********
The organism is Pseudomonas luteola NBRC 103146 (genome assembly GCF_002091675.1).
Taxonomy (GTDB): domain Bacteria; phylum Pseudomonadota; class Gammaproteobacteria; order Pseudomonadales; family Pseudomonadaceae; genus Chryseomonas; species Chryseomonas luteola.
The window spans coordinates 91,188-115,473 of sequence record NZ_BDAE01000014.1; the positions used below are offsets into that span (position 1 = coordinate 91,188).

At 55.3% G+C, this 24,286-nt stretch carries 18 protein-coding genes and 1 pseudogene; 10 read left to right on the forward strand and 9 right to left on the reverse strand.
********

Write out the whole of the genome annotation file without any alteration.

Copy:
The organism is Pseudomonas luteola NBRC 103146 (genome assembly GCF_002091675.1).
Taxonomy (GTDB): domain Bacteria; phylum Pseudomonadota; class Gammaproteobacteria; order Pseudomonadales; family Pseudomonadaceae; genus Chryseomonas; species Chryseomonas luteola.
The window spans coordinates 91,188-115,473 of sequence record NZ_BDAE01000014.1; the positions used below are offsets into that span (position 1 = coordinate 91,188).

At 55.3% G+C, this 24,286-nt stretch carries 18 protein-coding genes and 1 pseudogene; 10 read left to right on the forward strand and 9 right to left on the reverse strand.